After I saw the Egrets from below, I realized that there was a trail that wound its way up around the trees so that I was eye level with the egrets and herons.  This amazing juvenile Black Crowned Night Heron was so breathtaking to me!

Juvenile Night Heron

Pretty much no matter where I looked, I saw amazing scenes and birds and just felt like I was about the happiest birding dogwalker on the planet!

Pelicans in Sunset

Ruby and I will have to go birdwatching more often.  She’s really quite amazing — just gotta work on her sit-stay so she’ll stop ruining my shots!  🙂

White-crowned Sparrow, Morro Bay

12 Oct

White-Crowned Sparrow

Our campsite was surrounded by trees that were loaded with small, sweet plums.  Birds were brazen in their attempt to get to the fruit.  These guys were singing happily.

Look! An actual BIRD!

10 Oct

I promise to you, all my devoted readers . . . I think there are 3 of you now since I went on my mini-blogcation when school started . . . anyway, I promise you that I still watch birds.  It’s just that I have also been on a photocation as well which means that I haven’t been taking pictures of them and without pictures . . . do I know if I really saw them?

Intense Raven

What a zen puzzler.  If Liza sees a bird in the forest but has no camera, was she or it really there?

Anyway, I am making a conscious effort to work at it.  So, when I was walking to my car with the kids the other night and saw this lovely raven . . . I stopped my forward progress, got my camera out of the car, and took some pictures.  My children stared dumbfounded at a sight they hadn’t seen in months.  They then dropped their backpacks, took each other’s hands, and started dancing in a circle chanting “Mom is back!  Mom is back!”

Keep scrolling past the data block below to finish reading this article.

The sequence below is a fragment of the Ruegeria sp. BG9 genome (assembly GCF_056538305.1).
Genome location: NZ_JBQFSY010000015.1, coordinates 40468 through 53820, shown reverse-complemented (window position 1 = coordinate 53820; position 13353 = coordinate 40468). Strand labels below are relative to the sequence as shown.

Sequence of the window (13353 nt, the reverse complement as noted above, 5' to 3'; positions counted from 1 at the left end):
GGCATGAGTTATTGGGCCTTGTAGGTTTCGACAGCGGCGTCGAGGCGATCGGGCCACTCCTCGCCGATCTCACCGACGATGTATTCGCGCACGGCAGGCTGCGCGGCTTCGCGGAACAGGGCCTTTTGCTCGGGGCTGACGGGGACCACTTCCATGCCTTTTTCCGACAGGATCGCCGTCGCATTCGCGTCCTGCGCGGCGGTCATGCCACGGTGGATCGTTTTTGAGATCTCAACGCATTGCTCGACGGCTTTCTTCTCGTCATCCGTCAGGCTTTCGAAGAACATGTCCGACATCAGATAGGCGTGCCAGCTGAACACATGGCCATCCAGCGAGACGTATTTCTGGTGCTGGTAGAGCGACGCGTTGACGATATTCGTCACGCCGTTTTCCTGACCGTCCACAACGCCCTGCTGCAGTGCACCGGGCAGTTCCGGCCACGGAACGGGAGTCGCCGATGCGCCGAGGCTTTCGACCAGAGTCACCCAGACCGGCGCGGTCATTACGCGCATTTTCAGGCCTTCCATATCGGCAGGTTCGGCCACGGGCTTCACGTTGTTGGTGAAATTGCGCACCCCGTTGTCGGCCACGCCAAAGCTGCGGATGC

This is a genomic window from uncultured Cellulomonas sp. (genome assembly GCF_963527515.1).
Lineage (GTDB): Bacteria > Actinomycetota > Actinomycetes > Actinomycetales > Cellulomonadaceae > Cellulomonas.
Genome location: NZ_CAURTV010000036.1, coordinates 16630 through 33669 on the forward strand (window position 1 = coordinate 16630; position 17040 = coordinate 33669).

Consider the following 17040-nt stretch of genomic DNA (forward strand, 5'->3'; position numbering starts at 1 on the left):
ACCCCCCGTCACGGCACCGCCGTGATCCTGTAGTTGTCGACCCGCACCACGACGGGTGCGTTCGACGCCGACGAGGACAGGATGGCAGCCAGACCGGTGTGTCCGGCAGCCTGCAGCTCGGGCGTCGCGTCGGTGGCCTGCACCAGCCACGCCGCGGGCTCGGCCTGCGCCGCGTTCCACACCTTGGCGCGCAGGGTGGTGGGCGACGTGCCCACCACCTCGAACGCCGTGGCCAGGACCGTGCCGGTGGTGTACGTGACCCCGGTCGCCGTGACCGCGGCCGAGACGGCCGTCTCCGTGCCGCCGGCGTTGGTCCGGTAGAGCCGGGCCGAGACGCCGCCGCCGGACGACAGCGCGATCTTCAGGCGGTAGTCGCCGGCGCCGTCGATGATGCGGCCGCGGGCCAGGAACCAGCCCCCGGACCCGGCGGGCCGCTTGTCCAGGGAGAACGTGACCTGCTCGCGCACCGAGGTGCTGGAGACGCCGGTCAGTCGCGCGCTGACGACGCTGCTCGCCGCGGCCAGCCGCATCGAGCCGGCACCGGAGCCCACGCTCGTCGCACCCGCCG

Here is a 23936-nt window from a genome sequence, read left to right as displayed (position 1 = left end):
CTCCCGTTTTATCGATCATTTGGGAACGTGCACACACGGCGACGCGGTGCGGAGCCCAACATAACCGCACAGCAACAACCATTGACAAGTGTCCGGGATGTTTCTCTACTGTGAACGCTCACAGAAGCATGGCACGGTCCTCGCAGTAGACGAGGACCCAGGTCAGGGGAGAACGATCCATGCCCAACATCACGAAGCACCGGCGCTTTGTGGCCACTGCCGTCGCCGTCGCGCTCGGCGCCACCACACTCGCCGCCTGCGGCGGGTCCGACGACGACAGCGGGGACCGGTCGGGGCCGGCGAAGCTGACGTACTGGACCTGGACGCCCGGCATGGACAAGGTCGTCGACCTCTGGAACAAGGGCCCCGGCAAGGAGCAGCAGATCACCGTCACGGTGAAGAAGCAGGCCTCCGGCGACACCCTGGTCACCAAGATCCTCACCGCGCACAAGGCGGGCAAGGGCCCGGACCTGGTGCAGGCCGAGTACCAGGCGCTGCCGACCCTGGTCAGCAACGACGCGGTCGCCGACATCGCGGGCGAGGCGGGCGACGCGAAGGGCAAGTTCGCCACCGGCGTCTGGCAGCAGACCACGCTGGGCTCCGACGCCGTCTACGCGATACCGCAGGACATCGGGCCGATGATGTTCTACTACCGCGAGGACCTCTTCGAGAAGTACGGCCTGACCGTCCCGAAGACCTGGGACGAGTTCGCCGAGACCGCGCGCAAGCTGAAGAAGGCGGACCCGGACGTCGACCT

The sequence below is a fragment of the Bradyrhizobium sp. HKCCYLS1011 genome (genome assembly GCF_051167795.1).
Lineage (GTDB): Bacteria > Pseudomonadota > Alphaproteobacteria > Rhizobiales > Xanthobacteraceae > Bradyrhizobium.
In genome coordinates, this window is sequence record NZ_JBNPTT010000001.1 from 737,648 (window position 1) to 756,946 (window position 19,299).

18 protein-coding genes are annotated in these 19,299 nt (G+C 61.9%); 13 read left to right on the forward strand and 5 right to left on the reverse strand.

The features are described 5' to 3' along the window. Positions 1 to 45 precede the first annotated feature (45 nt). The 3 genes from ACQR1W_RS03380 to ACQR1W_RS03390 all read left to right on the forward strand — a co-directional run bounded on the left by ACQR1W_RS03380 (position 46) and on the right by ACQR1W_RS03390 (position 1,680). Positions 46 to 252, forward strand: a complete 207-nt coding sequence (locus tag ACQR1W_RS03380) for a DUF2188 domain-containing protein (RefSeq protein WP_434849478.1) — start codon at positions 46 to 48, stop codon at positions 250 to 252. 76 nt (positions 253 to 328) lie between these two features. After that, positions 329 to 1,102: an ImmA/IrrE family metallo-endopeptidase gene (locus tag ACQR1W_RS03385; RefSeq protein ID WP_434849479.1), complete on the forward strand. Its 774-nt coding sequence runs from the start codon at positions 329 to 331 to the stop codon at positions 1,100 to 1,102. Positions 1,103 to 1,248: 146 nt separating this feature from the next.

Okay, I made that part up. They know better than to make that much noise near a bird I’m watching even if it is a raven who is making quite enough noise on her own.

Her own?  Why so sure it’s a her?  Well, I’m not SO sure — after all, all Ravens look alike.  I don’t think I’d know for SURE unless I saw one laying an egg.  However . . . what originally caught my attention was a male strutting his stuff on a nearby roof, puffing up his ruff, prancing back and forth, and kronking boldly.  He was quite a display.  Fall is when Ravens fall in love and reaffirm their lifelong love.  There are lots of courtship displays in the fall at my school — food sharing, nuzzling, kissing (and I’m talking about the birds here!  We don’t let the little kids act that way, thank you!).  So, I knew this gentleman was trying to impress a lady and there she was.

I don’t know though . . . does she look impressed?

We’re going camping . . .

9 Oct

We are off tomorrow for Morro Bay, one of my favorite towns in the world.  Morro Bay is on the coast of Central California.  It’s about 3 hours south of here.  The weather is fantastic with lots of fog which I love.  Cool and lovely.  The bay itself is wonderful with lots of birds, lots and lots of birds.  The town is where I saw turkeys walking the streets last year and had a conversation with them.  We are meeting good friends and family there.  It will be a nice break.

Life is very, very stressful right now.  Lots of good things happening but lots of stress as well — particularly at work.  I’m tired of the stress, thank you.  So, I’m hoping that we all see some turkeys who make us laugh again . . . not the ones who get me down.